Adding to this repetitive feeling are the approaches to every mission. While it’s understandable to expect to shoot 90-percent of the time in a shooter like Destiny 2, the series also touts itself as one that pulls from RPG elements. These are mostly seen through the customization options found in the gear and weaponry using shaders and mods, as well as the ability to use various elemental subclass abilities for the Titan, Warlock, and Hunter. However, in terms of gameplay, only the subclass options offer a variation on overall gameplay, and even with the new feature of receiving three different subclasses throughout the game, it doesn’t feel as immersive as it should. My Hunter started the game off with the new Arcstrider class, giving him an Arc-charged staff that was wielded more like a sword. It was a surprisingly fun departure from the normal gun toting mechanics. I know from my first time with the game that the Warlock’s Dawnblade gives a similar variation on gameplay that feels just as joyfully varied from the run-and-gun style. It’s understandable to not focus a shooter around elements that aren’t typically present in the genre, but Destiny has said from the start that it wants to be more than just a shooter. Sadly, this time around, they still haven’t perfected whatever formula it is they’re trying to create.
Outside of the originality realm, Destiny 2 does succeed at providing an easy entry into the lore, thanks to its more robust story. Fixing the meandering storytelling from the first Destiny, players new and old will now be immediately thrust into what makes Destiny tick when starting the game. New players will experience a helpful and well-animated slideshow to explain who the Guardians are, how they protect the remaining people of Earth, and how the Traveler fits into the entire scheme of things. Returning Destiny players will be greeted with concept art of past missions they completed to remind them of their accomplishments in the first game, as well as the player handles of those that joined them in the various raids and post-game content. It’s a simple but well-executed means of honoring the dedicated fan base and giving new gamers a chance to get caught up on the basics. Thankfully, the clear and concise storytelling is carried well through the main campaign, with special nods to the opening mission, which clearly defines our new villain and the stakes involved in continuing on in the journey.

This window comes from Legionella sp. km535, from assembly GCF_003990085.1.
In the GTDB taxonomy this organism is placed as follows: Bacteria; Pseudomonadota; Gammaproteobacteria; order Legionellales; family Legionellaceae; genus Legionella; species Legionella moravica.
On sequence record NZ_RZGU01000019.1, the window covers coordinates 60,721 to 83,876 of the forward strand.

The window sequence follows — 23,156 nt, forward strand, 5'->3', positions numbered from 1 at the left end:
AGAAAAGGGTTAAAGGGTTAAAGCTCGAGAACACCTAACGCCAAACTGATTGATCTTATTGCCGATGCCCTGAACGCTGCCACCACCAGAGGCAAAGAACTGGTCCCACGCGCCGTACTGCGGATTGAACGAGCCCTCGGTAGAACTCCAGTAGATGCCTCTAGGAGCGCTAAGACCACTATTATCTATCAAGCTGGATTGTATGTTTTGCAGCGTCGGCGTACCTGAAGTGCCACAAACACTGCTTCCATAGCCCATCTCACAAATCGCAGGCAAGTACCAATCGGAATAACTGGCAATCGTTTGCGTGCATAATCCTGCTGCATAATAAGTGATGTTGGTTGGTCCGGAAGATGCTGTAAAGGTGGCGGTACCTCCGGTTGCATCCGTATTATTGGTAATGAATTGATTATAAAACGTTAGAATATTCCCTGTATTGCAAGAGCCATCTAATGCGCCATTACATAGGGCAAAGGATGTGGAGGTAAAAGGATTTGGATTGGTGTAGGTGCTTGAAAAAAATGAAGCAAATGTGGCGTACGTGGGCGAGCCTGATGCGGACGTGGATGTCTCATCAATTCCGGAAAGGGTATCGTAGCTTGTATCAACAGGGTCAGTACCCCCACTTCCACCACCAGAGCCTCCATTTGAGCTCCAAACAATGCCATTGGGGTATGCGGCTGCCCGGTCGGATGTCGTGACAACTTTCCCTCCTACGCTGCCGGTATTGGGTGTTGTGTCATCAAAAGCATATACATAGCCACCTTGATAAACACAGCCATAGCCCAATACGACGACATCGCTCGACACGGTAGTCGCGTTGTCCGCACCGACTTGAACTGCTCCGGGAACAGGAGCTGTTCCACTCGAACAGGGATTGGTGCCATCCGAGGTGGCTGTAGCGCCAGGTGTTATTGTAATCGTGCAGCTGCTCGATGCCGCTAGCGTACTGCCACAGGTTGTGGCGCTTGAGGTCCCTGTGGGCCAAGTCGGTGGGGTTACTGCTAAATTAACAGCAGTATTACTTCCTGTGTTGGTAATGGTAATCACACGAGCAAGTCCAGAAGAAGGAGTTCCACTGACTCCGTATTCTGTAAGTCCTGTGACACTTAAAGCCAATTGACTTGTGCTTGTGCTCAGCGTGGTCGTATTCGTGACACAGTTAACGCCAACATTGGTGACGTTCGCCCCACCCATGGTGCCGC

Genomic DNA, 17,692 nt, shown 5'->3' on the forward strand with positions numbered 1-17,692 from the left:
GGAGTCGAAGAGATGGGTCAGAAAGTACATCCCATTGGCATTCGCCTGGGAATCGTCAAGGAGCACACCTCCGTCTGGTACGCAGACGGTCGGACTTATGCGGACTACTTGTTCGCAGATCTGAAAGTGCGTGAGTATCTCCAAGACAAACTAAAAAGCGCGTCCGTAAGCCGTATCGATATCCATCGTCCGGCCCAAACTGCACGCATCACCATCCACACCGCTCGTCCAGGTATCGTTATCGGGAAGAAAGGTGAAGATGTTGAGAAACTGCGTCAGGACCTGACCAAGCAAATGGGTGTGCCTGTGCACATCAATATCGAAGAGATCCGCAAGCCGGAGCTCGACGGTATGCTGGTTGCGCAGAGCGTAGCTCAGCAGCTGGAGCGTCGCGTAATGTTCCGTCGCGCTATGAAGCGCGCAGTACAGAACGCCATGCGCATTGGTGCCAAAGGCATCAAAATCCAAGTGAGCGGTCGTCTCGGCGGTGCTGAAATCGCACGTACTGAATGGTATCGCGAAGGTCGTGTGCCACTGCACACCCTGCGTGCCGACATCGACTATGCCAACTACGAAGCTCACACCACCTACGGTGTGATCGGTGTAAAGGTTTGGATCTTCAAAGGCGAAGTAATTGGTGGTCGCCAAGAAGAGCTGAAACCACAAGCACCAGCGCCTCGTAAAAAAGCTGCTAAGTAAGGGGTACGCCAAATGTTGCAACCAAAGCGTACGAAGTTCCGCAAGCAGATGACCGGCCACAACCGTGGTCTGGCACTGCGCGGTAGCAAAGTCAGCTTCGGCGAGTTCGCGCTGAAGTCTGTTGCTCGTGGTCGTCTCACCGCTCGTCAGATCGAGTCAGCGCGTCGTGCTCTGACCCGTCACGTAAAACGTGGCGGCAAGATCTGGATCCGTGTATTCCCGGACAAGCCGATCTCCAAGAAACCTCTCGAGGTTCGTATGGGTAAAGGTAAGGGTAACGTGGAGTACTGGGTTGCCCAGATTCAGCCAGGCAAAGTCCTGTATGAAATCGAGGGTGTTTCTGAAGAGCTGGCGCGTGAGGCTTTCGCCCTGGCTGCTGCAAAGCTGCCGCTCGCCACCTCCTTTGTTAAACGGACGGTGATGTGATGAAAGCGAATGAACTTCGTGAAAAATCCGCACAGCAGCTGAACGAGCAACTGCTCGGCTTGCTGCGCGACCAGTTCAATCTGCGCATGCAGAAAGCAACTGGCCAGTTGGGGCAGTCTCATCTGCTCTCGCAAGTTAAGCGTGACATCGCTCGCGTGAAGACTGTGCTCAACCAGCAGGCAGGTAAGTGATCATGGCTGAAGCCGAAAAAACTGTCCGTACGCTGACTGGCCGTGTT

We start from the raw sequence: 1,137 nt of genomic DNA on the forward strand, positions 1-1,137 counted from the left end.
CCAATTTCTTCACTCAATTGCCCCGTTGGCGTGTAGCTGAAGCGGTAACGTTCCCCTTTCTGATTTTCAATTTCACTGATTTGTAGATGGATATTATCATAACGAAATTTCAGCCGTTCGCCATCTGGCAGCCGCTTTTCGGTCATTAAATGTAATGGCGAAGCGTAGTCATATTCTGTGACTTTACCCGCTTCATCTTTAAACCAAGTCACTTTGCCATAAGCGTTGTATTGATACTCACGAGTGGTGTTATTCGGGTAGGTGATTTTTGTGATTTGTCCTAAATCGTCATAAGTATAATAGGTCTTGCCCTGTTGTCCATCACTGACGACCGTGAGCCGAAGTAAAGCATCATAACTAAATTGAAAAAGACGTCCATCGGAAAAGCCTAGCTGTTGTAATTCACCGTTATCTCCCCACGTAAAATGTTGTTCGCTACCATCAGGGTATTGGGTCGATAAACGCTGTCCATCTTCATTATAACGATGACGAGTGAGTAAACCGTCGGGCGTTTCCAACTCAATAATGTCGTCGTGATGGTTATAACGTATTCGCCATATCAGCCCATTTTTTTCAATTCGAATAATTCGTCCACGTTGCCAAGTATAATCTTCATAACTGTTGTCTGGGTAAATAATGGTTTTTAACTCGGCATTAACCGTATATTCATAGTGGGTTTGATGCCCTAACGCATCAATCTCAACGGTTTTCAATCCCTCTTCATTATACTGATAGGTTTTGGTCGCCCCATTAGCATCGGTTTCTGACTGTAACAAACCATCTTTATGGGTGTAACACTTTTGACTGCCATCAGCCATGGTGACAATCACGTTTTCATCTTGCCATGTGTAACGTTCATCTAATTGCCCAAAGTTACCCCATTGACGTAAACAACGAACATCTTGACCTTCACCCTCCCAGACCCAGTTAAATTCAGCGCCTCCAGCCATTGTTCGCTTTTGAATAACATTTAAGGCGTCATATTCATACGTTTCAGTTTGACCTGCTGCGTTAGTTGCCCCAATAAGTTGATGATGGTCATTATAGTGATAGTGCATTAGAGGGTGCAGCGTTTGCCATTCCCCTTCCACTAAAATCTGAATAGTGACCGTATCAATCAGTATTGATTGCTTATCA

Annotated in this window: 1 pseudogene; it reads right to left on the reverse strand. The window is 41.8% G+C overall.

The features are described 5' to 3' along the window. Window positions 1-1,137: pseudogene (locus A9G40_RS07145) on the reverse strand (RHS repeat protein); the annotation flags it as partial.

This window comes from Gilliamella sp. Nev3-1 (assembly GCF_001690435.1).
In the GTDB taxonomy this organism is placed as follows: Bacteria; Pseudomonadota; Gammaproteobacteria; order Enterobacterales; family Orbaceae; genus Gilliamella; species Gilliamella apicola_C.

Arguably the most important element to get right are the fire team quests like raids and Nightfalls. While the first Destiny remedied its mediocre story and repetitive gameplay with DLC, Destiny 2 released one of the most challenging modes quickly, as seen through the first raid, Leviathan. As expected, the entire experience is a lengthy one, providing a need for teammates to interact with one another as often as possible to overcome the droves of enemies and high-valued targets leading them. Missions like these, along with Strikes, do create a strong desire to continually overcome their challenges and earn better loot. In fact, apart from the shader fiasco of turning them into consumable items, there is a nice mix of gear and weapons to score, especially when proving your worth in Raids, Strikes, and Nightfalls. Objectively, the bread and butter of Destiny is still these post-campaign quests.